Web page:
|Displacement, cc||4,951 cc (302.1 cu in) – 2011-2017;
5,035 cc (307 cu in) – 2018+
|Type of internal combustion engine||Four-stroke, naturally aspirated|
|Compression Ratio||11.0:1 – 2011-2017 Ford Mustang;
10.5:1 – 2011-2017 Ford F-150;
12.0:1 – 2018+ Ford Mustang and Ford F-150
|Power, hp||360-460 hp (268-343 kW)/5,500-6,500|
|Torque, lb ft||380-420 ft-lb (515-570 Nm)/3,850-4,500|
|Engine weight||445 lbs (202 kg)|
|Engine oil weight||SAE 5W-20|
|Engine oil capacity, liter||7.2 l (7.7 qts) with oil filter – 2011-2017;
8.4 l (8.85 qts) with oil filter – 2018+
|Oil change interval, mile||10,000 (15,000 km) / 12 months|
|Applications||Ford Mustang GT, Ford F-150, Ford Falcon GT, Ford Falcon XR8, FPV Ford Falcon GT-F, TVR Griffith|
Ford 5.0 Coyote Gen 3 – 2018 Updates
In 2018, Ford switched from the more traditional cast iron sleeves in the block to the Plasma Wire Arc Transfer cylinder liner technology. This increased the bore diameter from 92.2 to 93.0 mm (3.63 to 3.66 in) and raised total displacement from 4,951 to 5,035 cc (302 to 307 cu in). The Gen 3 Coyote engine features dual-fuel, high-pressure direct injection with low-pressure port fuel injection and an increased compression ratio of 12.0:1. These changes pertain to both the Mustang GT and F150 with 5.0 V8s.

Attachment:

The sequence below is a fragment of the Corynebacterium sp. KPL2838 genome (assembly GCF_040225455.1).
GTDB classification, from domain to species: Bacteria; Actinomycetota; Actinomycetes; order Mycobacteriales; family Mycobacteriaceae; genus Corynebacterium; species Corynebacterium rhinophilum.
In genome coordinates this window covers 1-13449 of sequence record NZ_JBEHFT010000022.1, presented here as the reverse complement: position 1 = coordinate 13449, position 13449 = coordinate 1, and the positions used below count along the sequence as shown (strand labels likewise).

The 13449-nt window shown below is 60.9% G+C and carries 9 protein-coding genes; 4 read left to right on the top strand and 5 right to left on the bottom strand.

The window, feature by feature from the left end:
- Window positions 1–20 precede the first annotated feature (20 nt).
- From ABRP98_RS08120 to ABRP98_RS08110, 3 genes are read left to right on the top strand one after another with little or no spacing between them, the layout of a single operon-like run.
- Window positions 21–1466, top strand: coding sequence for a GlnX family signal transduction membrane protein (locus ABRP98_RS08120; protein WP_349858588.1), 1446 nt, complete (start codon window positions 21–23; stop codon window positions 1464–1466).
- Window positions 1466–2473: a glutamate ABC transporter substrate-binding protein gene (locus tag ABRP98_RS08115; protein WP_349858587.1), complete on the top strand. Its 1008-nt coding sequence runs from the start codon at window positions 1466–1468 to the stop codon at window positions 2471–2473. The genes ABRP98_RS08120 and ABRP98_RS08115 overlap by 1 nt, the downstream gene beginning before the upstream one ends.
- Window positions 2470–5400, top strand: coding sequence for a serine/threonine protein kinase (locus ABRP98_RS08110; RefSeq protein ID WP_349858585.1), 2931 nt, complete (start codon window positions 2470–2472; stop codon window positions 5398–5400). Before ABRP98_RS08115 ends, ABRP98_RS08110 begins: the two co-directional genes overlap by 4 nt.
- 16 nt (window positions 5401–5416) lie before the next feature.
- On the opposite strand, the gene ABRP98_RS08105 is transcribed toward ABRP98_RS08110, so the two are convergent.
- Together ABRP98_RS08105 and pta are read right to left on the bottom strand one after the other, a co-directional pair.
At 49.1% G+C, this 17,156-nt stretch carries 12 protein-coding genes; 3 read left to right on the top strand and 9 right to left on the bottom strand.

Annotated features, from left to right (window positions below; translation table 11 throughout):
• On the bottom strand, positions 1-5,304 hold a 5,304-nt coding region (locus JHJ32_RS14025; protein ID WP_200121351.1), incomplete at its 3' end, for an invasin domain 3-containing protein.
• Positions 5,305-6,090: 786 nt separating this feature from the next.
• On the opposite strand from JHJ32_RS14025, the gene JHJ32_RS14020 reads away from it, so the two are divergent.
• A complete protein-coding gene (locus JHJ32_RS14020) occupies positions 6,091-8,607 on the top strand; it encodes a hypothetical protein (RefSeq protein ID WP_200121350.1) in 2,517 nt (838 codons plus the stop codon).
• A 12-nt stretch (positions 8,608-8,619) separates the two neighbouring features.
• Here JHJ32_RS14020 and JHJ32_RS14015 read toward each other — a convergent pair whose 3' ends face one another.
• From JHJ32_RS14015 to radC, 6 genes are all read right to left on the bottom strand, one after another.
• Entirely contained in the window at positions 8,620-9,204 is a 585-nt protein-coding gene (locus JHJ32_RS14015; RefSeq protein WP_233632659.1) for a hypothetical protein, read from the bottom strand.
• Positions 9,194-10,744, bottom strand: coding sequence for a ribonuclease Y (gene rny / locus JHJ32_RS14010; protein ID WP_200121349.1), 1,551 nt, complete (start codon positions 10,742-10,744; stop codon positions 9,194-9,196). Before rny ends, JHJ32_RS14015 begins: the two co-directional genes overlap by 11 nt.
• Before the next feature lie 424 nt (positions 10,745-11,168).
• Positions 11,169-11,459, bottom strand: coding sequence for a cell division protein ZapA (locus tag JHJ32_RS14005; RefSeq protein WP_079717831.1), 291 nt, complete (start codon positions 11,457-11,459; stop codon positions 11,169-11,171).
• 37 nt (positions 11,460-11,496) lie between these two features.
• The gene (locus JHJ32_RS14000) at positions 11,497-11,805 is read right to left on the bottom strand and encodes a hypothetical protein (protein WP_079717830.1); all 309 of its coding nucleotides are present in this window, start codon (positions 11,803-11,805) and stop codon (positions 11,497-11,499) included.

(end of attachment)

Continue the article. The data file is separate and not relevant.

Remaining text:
For the 2018 Mustang GT, the Gen3 5.0 engine also was equipped with new camshafts, enlarged intake and exhaust valves, and a revised intake manifold, that moved redline to 7,500 rpm.
Ford 5.0 Coyote Engine Problems and Reliability
The 5.0 L Coyote is a big-displacement, naturally aspirated V8 engine, which a little less complicated than turbocharged V6s and therefore has fewer parts that can fail. The 2011-2017 “Five-Oh” is known as a rock-solid reliable engine The reason is in its relative simplicity and time-tested design, similar to the previous 4.6 L engine. There are forged connecting rods, strong forged crankshaft, iron sleeves, reliable timing chains, and traditional port fuel injection. This combo provides good long-term durability at the same incredible level of performance. The only downside, fuel economy for the 5.0 V8 is not so good compared to Ford’s EcoBoost line.
For 2018, Ford made numerous revisions to the 5.0 Coyote. Iron sleeves are gone. They were replaced with spray-on bore liners (that can’t be redone in a local shop). Ford also added direct fuel injection that sprays fuel directly into the combustion chamber. In pursuit of EcoBoost power and fuel efficiency, the revised engine became more complex, expensive to repair and produce. Now it mostly depends upon what kind of power delivery you like.
Ford 5.0 Road Runner/ Boss 302 engine
For the 2012 model year Boss 302 Mustang, Ford introduced a high-performance variant of the 5.0 L Coyote – 5.0 Road Runner V8 engine. Compared to a regular Coyote V8, the Road Runner engine features a forged steel crankshaft, forged aluminum pistons, CNC ported cylinder heads, and a high-flow intake manifold taken from the 302R racecar. Besides that, the engine was equipped with a revised camshaft with a high lift exhaust profile. The compression ratio is 11.0:1. The modern Boss 302 engine lost 10 lb-ft (14 Nm) of torque at peak when compared to the standard GT, but simultaneously provides more horsepower at outlandish 7,400 rpm redline due to grater airflow characteristics. The Boss 302 was rated at 444 (331 kW) hp at 7,400 rpm and 380 lb-ft (515 Nm) of torque at 4,500 rpm.